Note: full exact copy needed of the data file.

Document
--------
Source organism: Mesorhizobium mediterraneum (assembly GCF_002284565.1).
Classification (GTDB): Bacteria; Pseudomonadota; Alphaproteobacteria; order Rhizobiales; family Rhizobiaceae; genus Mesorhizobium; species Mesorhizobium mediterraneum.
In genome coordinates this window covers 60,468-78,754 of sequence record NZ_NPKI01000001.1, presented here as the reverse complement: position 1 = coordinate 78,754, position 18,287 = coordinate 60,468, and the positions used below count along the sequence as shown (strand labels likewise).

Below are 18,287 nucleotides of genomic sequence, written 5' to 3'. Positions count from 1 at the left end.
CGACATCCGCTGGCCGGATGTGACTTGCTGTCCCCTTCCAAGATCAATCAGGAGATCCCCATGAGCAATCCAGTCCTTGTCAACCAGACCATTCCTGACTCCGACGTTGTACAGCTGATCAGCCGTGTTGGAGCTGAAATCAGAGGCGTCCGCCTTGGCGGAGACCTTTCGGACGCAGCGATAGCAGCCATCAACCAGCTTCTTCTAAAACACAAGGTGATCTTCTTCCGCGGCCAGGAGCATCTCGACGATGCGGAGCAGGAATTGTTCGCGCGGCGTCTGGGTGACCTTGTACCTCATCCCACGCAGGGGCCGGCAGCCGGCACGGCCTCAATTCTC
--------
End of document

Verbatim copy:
Source organism: Mesorhizobium mediterraneum (assembly GCF_002284565.1).
Classification (GTDB): Bacteria; Pseudomonadota; Alphaproteobacteria; order Rhizobiales; family Rhizobiaceae; genus Mesorhizobium; species Mesorhizobium mediterraneum.
In genome coordinates this window covers 60,468-78,754 of sequence record NZ_NPKI01000001.1, presented here as the reverse complement: position 1 = coordinate 78,754, position 18,287 = coordinate 60,468, and the positions used below count along the sequence as shown (strand labels likewise).

Below are 18,287 nucleotides of genomic sequence, written 5' to 3'. Positions count from 1 at the left end.
CGACATCCGCTGGCCGGATGTGACTTGCTGTCCCCTTCCAAGATCAATCAGGAGATCCCCATGAGCAATCCAGTCCTTGTCAACCAGACCATTCCTGACTCCGACGTTGTACAGCTGATCAGCCGTGTTGGAGCTGAAATCAGAGGCGTCCGCCTTGGCGGAGACCTTTCGGACGCAGCGATAGCAGCCATCAACCAGCTTCTTCTAAAACACAAGGTGATCTTCTTCCGCGGCCAGGAGCATCTCGACGATGCGGAGCAGGAATTGTTCGCGCGGCGTCTGGGTGACCTTGTACCTCATCCCACGCAGGGGCCGGCAGCCGGCACGGCCTCAATTCTC